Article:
by the first step which it took, violated the have been enriched at the expense of the innocent charter which created it? Sir, I should consider and the honest. This shaving institurion-has it this country in the most deplorable, the most really, said Mr. J. any claim on the justice, or the melancholy condition, if the proposition be true, liberality of this house or of this nation ? No: jus. tbat by the act to incorporate the subscribers to tice hides her face; she wishes not to look at the this bank, which gives ihem exclusive privileges black catalogue of iniquities, which this institution for twenty years, we enable them to direct the presents; humanity would gladly drop the tear of destinies of this nation, and make it happy or mi. Oblivion on the sickening scene. Mr. J. said he serable as they shall choose. And what, he asked, could not speak of this subject in the way it desery. had been the course of conduct pursued by a ma-ed, but would proceed as well as he was able. jority of the directors? Had they pursued that Has this corporation, said Mr. J. by all the acts course which the public interesis pointed out, or of which it has been guilty, by the division of votes, had they been engaged in practising fraud and by the evasion of the second specie instalment, by corruption; in the prostration of all those princi. the judges of the first and second elections allowing ples which he considered as most interesting and many persons to give more than thirty votes each, most valuable to this country? I will not presume, under the pretence of their being attorneys for said Mr. J. that any member of this house, has others, in whose names shares then stood when taken less pains than I have done, in the examina. those judges, the directors, and officers of the bank tion of the facts disclosed by the report of the perfectly well knew that the shares really belonged select committee appointed to investigate the con- to the persons offering to vote upon them as at. duct of the directors of the bank of the United torneys-forfeited its charter! If the charter was States. Has any gentleman, he continued, read forfeited, what, he asked, was the remedy which the affidavits of Dennis A. Smith and James W. it was proper to apply? What the course proper DicCulloh, who entertains a doubt as to the facts for this house to pursue ? Here a difficulty pre. established by their testimony? What does their sented itself. The congress of the United States, evidence establish? Not that the public interest, as he contended, without authority, and contrary to or that the public good has been the object of a the constitution, had created this corporation, which majority of the directors of this institutior; but could not be tested by the application of the princi. that the interest of a few large favored stockhold. ple of any known system of laws in the world. Shall ers has been the constant and steady object of their we, said Mr. J. refer this charter to the st.ndard pursuit. What were the means used to obtain the of the civil or the common law? The Roman law complete controul of this bank? The charter was is represented to be the source of incorporation Fiolated; shares were split up and taken in the according to which law, a voluntary association pames of individuals not interested in them, to of individuals, at any time, or for any purpose,

Sup. To Von. XVI.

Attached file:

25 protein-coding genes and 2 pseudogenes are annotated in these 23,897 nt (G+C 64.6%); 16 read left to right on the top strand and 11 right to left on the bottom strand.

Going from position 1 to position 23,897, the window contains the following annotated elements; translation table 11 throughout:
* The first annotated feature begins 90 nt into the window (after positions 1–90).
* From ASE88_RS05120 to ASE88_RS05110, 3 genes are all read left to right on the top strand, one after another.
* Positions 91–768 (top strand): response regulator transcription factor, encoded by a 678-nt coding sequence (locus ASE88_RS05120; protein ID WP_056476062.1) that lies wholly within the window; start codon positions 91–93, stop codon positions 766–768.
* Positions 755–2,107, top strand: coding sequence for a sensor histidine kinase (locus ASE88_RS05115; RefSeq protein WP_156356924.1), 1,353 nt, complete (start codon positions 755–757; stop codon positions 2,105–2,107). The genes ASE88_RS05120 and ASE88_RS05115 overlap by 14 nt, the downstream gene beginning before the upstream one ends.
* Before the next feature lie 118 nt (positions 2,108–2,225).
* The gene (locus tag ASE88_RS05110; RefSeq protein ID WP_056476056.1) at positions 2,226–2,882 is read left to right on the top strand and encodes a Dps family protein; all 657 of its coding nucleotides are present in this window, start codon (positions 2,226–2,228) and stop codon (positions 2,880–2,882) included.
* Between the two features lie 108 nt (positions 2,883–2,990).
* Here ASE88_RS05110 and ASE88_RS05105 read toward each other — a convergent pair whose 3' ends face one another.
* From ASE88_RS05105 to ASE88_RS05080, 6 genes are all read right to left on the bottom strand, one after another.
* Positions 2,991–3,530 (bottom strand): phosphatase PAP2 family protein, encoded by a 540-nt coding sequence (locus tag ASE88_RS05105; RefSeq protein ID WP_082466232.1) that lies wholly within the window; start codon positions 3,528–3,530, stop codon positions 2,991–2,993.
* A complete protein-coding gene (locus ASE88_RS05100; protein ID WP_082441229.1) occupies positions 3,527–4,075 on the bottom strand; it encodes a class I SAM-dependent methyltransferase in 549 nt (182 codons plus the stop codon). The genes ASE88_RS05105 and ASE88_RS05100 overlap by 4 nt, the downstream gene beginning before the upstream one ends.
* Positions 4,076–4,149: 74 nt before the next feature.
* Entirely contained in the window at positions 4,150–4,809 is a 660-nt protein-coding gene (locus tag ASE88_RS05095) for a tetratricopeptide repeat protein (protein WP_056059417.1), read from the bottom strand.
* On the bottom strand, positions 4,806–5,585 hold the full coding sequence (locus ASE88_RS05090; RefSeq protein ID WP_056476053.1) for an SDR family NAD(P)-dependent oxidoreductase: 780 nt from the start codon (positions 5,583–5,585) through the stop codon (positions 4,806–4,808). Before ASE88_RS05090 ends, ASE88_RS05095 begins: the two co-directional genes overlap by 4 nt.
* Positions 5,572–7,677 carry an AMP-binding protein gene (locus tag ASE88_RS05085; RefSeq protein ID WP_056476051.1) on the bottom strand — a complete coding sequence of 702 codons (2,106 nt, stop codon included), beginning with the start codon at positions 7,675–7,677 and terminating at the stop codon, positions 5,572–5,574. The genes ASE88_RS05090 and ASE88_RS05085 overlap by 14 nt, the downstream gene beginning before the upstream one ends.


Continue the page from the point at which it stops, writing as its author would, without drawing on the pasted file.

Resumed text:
Was capible of producing it. In England, whenc-1 the people of this country, as a nation, the congress our notions of it are immediately borrowed, ii of the United States. We, therefore, said Mr. J. seems part of the executive authority. The king, have neither the common law nor the civil law, by by his letters patent, creaies corporations Shall which to test this charier. we then decide this question by the Roman or But, sir, said Mr. J. we have the charter before by the common law? I ask, said M. J. if either us. Let us apply the fundamental rules of the of these codes be in force in the United Siates ? charter, under the guidance of reason and common If he were not deceived by his memory, the su- sense, to the conduct of this corporation. Those preme court had solemnly decided that the com- rules wbich at its creation were imposed on it, to mon law of England was not in force in the United govern and direct its course, without a due obserf. States He understood the supreme court as bav. ance and obedience to which rules it must cease to ing seliled that question; but, if noi seliled, Mr esist. This charter has been violated; and the ques. J. said he should still contend, and felt himself tjon now occurs, has congress the power, the moral prepared to prove, that the common law of Eng power, to repeal the charter, or must the qurstion land was not the law of ine United States. The be submitted to the judiciary? Is ihe provision in first gettlers of this country, Mr. J. said, fled from the act of incorporation, which provides the remedy the civil and religious persecutions of Egland, of by scire facias for breaches of the charter, obligatory Europe; they sought here that independence and on the congress of the United States? Cannot the happiness which had been denied them in the power which created ibis corporation, dissolve it! countries which gave them birth. In this new world, Can the faith of this nation, Mr.J asked, be pledged on this expanded continent, they found themselves by an act which is contrary to the constitution of as free from the shackles and despotic systems of the country? Can this corporation surrender its Europe, as the winds and the waves which wafied charter? To whom would the surrender be made! them hither. They were capable of adopting any Would it be to a member of the judiciary, or to a system of laws which they thought proper to select, court, in session ? If so, to which member, or to With regret, he had heard it said in this house, wbich of the federal couris? Or would the sur. that our ancestors brought with them the princi- render be made to the congress of the United ples of the common law: that it was their birth States? He humbly conceived that the corporation right and inheritance, a sort of heir-loom. This he had the right to surrender its charter, that the sur. denied, and contended tnat they came here free render, if made, must be to the power by which from all municipal Jaws but such as they chose to it was created. He presumed that it would be adopt. True, many principles of the common law conceded to him, that the individual members were adopted by the first setllers, from choice, be-composing the corporation had the power and the cause they were best known to them. This was right to dissolve it. Put the case, that they failed natural. But what was the course adopied after or refused to elect directors, by wbat process could the revolution, which surely dissolved all the they be coerced or compelled to perform this duty ? charms of this boasted system of Bri ish juris. Some member had suggested that a mandamus prudence, and left the people of the United States, might be awarded. Whal, said Mr. J. resort to a as a nation, free to choose such sysiem of law as mandamus against an individual? Who would they pleased ? Look at all the legislation of the sue out the process? Such a process was some. states, afier the revolution, and after their respec- times resorted to by a superior court, to compel tive constitutions went into operation: they adopted an inferior court to discharge its duty. But it was for their own municipal regulations such portions the first time that he had heard of sueing out a of the common law, as were applicable to their mandamus against an individual. If the members situation, not contrary to their bills of rights and of this corporation neglected or refused to appoint consti utions, and not local to the kiuguom of Great directors, it would, as a necessary consequence, be Britain. Many years after the staie governments dissolved. bad been in successful operation, wben the princi- Mr. J. asked if this institution-if its members, ples of liberty and free government were well had powers over its duration and legal existence, known and clearly and distincily understood, by which congress had not? Had they created a the people of this country, the present constitution power greater than the creator? Had not the of the United States was adopied The people of power which spoke this charter into existence, also the United States, by this instrument, which is an the power to destroy it! Mr, J. denied that . original, social, writien compact, freely and volun- precedent legislature could, wy any act, bind its tarily entered into by the contracting par les, in successors; contended that it was at all tiines comwhich all the powers of the government are ex- petent for a legislative body to repeal the acts of prtosly enumerated and clearly defined, woich had its predecessors. That this congress, that this for its object the union and harmony of the states, house, would always be actuated by the strictest their security agains domestic disquiet and foreign regard to propriety to the immutable principles aggression and danger, io regulaie the intercourse of justice-Was fair, was proper to presume. But, of ine sta es with each other, and with foreign na. that it ought never to be resirained from repealing tions, ad pted for national and general objecis, and any of its own acts, or those of its predecessors, not wich a view to local and municipal regulations. when the welfare and happiness of the people re. Have the Unied States or the legislative power quired such repel; or from dissolving any cor. of the Uniied States, Mr. J. asked, by any act, poration, or supposed corpration, which claimed deciared che prmciples of the common law to be to exist by some law of the United States, wlien in force in the United States? They are ceriainly that very law had been grossly and palpaily violat. not recognised by the consilution of the United eu. He considered the right clear and indisputable. States. The principles of ihai law, fie said, were Is it expedient, under existing circumstances, to not suiied to such a governinent as ours. They exercise this right? He considered the policy were generally of a character siricily municipai: quaily clear and indisputable. He understood the they had never been adopted by legislative enac bank was now able to pay all its debts, and to meet tion; they had never been adopted by the only all its engagements. The claiins of innocent stock. branch of the government capable of giving law to holders can now be secured; they can now be protected from injury, if the corporation be im-minded, honorable gentlemen, who could sofien media ely dissolved. Permit it to go on, judging their president by a douceur of $15,000; those gen. from is p19t conduct, no man can tell what will tlemen, who, we are told, have strong claims on be he resul. If, in the three first years of its the forbearance of this house. Mr. J. regretted existence, it be convicted of such misuse and abuse that this picture, this horrid picture, would be of iis powers; if, during that period, the whole seen not only in this country, but woull necessarily tenor of its conduct be marked with acts of t.e be presented, in all its deformity, to the gaze of most glaring impropriety; and it be permitted to the world. I would attract the eyes of all nasions escape with impunity, who can estimate the con- to the United States. That country which hereto. sequences? Will it not hereafter put the power fore bad claimed, and received, so much credit for of this house at defiance? What reliance, Mr. J. the purity of its character; that country which we ask d, could be placed on the directors of the go. I have been told is still so prosp rous and so happy, vernment? From the report of the committee of in the forty third vear of its age, to have produced investigation, it would be found that they, or a monster of fraudan'l corrustion, without pas llel. por ion of them, had been guilty of as many viola. Even Eorland, bad as he believed her, could not tions of their duty as the private directors, and furnish a" i istitution more distinguished for adroit. characterized by the same culpable regard for ness in swindling and fraul, than this corporation. their individual interests, at the expense of the Sir, all Eirope will point the steady finger of scorn institution, and of the small and innocent stock at this grand shaving shop. holders. A due regard, then, Mr. J. said, for the Mis called the atientinn of the committee to interests of the small and innocent stockisolders the struggle which was made to re-charter the old would induce him to give his vote for the repeal bank of the United S ates, and the arguments which of the charter. Let the corporation coniinue, and were used on that occasion. He adverted to the the interests of this class will still be sacrificed feelings which were imparted to the general as. to the interests and views of the large and in sembly of Virginir, when a letter was received from fluential stockhol:lers. He would then secure the Mr. Giles, a senator from that state, on the subject innocent, by dissolving the charter: and they would, of his instructions to vote against the renewal of moreover, Mr.J. contended, have another security; the charter of the bank M, J. said he opposed for he held it a clear principle, that the president the reading of that letter; hut curiosity prevailed and directors were responsible, in their private for 1-iwas red It seemed to him, Mr. Ĵ. said, that tunes, for all their iniquitous and fraudulent acts, all acts were referred to the standard of motive. to those who had sustaine i jajniry; that the injured All actions appeared to be traced to some motive party had a clear remedy. These directors had lof interest or design. Instead of Loking to the undertaken to negociate for specie in Europe. one single and grand motive which ought to be The necessity to resort to this mode of procuring presurned to ani nate all in this house, the ardent the specie part of the capital, was the result of and pure desire to promote the public interest and mismanagement of abuse of their powers-of a happiness, there appeared to be an effort to attribuie violation of their charter-of an inordinate thirst motives much less noble, honorable, and disin. for wealth-of an ill judged desire to put their terested. He could not but believe that those who machine into mo:ion. By evading the payment, on sought with so much solicitude to establisb impure the part of the favored stockholders, of the second motives, were beguiled and led astray, by glancing specie instalment, this negociation was rendered at the mirror which reflected the motives of their necessary. How was this business conducted ? own bosoms. On principles of equity and justice? No, sir. An Mr. J. said he disliked to speak of himself: he agent was sent to Europe, to purchase specie; the would, however, to avoid the imputation of any contract was negociated, and the specie delivered interested or undue influence, take this occasion in this country, at an expense to the bank of to remark, that he had, on all occasions, voted $525,297 38; an expense which resulted from mis- against the incorporation of banks; that he voted management, and a fraudulent and culpable sys against the charter of the Farmers bank of Virginia tem of favoritism, ex ended to the large stock -the extension of the charter of the old bank of holders Mr. J said, as the large stockholders Virginia; that he was not a stockholder, nor ever received indulgencies and benefiis, which made had been a stockholder, in any bank; that he had the expenditure of this sum necessary, it ought to never applied fur, nor received, any species of ac. have fallen exclusively on them, and not equally commodation from any bank whatever. on the innocent stockholders, and the government, During the late war, at a period when the treawhich appears to have been the fact. And this sury was emp'y; when he energy of the nation apact, Mr. J. said, rendere:) necessary by a total peared to be paralized; when ruin seemed to stare disregard of the fundamental ariicles of the char. us in the face, we were toll, he said, that we milst ter, and for the purposes of individual speculation, have a National bank; that without it the war coulil was one for which the directors claimed credit not be prosecuted--the soldiers could not be fel, from the nation. Those humane gentlemen, said or clothed, or paid, to fight the battles of the coun: Mr. J. who have such claims on our justice; those try. Great efforts were made; a bank charter was artful gentlemen who can divide thiriy shares so successfully carried through both houses of con. ingeniously as to enable them to give almost as gress, and presented to the president of the Unit. many thousand votes; who can now weep for the ed States, for his signature. Surrounded, as lie widow and the orphan, who will be ruined by the was, by all the gloomy circumstances of the day, dissolution of this charter, who had hearts as hard Mr. Madison returned the charter, on the express as stone when in pursuit of their favorite object, ground that it did not provide sufficiently for the their idol, and their God-noney; who, to obtain interest of the government. The constitutional that desired and loved object, wealth, and its difficulties were removed from his mind; the subconcomitants, power and influence, would have lject bad been adjudicated, and put to rest. What feasted on the blood, and battened on the bones of was the consequence ? Some republican gentle. those for whom they now allect so much sympalby men, Mr. J. said, now within the sound of his voice, and sorrow; those disinterested, compassionate, high' must recollect the course pursued. A meeting was